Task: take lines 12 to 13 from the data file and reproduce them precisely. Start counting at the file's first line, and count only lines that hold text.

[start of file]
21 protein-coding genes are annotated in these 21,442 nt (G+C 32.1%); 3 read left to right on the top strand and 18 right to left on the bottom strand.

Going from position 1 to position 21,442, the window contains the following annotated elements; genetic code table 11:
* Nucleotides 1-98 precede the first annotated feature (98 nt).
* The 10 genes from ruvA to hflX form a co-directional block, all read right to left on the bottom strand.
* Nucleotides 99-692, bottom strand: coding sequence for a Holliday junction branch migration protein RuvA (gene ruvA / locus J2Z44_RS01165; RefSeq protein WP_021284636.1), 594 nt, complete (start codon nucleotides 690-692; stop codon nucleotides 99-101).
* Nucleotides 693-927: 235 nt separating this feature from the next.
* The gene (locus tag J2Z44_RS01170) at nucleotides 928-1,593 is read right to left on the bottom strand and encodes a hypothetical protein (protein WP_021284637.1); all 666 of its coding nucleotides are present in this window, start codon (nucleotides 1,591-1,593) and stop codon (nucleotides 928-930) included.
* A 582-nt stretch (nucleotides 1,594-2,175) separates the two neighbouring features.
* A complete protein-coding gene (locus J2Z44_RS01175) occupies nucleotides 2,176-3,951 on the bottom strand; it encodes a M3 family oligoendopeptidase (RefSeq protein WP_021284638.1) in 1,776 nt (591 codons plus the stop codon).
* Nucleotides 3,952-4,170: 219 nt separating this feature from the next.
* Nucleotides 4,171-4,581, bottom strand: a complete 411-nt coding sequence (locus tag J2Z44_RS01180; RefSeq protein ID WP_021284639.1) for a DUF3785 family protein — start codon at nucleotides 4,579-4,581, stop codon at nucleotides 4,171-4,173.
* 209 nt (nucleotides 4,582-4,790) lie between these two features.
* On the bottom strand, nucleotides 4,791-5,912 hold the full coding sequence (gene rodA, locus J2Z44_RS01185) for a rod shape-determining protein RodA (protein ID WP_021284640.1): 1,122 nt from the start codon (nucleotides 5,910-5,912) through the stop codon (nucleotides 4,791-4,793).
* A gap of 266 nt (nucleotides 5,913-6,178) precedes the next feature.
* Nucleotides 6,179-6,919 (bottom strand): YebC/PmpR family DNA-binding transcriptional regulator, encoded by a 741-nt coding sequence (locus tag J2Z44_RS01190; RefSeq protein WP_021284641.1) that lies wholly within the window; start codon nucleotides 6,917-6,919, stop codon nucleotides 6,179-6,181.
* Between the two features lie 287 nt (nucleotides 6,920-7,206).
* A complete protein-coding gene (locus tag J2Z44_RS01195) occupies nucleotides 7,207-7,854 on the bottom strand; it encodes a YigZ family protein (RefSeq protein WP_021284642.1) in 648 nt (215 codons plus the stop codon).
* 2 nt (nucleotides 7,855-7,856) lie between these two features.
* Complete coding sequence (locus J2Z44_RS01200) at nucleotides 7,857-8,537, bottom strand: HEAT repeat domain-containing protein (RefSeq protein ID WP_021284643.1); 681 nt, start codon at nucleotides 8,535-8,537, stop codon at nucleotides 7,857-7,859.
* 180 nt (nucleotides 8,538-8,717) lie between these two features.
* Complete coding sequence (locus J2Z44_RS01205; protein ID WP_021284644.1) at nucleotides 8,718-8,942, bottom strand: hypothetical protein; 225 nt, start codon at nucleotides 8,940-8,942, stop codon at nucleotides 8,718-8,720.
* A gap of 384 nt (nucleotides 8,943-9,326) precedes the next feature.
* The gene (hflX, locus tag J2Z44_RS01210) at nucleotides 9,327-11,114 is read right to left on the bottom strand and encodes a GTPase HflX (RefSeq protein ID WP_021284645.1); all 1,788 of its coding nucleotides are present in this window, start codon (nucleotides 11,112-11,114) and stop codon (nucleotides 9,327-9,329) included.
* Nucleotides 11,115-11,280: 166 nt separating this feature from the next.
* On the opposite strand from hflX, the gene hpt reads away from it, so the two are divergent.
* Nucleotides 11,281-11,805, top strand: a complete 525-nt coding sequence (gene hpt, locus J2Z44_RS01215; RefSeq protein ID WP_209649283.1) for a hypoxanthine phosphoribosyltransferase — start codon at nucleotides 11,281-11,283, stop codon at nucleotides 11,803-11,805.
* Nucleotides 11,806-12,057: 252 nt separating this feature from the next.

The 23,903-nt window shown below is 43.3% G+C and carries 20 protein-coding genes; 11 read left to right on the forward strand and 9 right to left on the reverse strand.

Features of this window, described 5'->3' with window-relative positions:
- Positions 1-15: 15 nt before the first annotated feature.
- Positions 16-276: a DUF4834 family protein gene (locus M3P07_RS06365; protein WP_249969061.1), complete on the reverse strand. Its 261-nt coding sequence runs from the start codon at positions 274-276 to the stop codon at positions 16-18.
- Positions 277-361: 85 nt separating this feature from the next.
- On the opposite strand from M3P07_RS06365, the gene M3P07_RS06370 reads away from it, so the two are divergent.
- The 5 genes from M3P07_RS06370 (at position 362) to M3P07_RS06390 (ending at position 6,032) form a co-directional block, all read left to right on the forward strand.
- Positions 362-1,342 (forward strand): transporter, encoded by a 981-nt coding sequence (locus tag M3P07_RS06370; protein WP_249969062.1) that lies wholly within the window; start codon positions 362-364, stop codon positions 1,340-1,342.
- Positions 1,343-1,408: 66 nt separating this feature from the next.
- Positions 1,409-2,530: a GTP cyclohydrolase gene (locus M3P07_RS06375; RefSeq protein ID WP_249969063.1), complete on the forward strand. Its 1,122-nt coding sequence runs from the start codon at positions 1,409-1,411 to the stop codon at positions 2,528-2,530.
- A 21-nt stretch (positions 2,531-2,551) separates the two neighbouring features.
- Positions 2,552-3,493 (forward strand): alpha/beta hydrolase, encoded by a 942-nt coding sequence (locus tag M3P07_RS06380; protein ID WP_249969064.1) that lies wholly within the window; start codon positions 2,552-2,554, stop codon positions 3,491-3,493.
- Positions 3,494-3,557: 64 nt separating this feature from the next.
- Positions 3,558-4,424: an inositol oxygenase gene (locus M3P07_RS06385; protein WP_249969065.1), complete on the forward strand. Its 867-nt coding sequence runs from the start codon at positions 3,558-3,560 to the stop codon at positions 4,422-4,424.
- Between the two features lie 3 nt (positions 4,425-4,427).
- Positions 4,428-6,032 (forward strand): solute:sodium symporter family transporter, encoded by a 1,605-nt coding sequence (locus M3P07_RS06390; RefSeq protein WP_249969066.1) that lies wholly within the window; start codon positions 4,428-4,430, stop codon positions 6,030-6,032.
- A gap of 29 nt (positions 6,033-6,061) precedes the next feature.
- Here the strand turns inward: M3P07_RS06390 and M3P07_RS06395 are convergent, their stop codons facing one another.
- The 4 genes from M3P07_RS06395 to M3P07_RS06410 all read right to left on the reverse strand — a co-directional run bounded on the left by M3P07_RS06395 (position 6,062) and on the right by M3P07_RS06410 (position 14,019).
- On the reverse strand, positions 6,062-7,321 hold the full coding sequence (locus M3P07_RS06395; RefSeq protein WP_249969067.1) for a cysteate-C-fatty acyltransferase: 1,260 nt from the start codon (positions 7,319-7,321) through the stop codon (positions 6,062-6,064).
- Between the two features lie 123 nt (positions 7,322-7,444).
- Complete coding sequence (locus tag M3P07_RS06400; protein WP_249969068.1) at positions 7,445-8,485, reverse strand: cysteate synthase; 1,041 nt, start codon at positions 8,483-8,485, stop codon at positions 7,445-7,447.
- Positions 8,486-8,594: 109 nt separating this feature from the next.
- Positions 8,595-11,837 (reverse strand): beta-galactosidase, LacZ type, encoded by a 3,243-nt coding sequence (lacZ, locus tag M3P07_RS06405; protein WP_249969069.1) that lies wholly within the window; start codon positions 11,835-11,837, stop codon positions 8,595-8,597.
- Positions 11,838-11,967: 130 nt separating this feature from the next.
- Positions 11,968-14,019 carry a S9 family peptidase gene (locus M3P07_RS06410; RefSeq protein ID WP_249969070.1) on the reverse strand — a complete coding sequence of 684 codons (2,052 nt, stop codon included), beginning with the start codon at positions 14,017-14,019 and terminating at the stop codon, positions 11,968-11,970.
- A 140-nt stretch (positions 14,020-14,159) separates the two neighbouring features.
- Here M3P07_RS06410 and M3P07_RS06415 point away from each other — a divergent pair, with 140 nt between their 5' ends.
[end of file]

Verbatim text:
* 209 nt (nucleotides 4,582-4,790) lie between these two features.
* On the bottom strand, nucleotides 4,791-5,912 hold the full coding sequence (gene rodA, locus J2Z44_RS01185) for a rod shape-determining protein RodA (protein ID WP_021284640.1): 1,122 nt from the start codon (nucleotides 5,910-5,912) through the stop codon (nucleotides 4,791-4,793).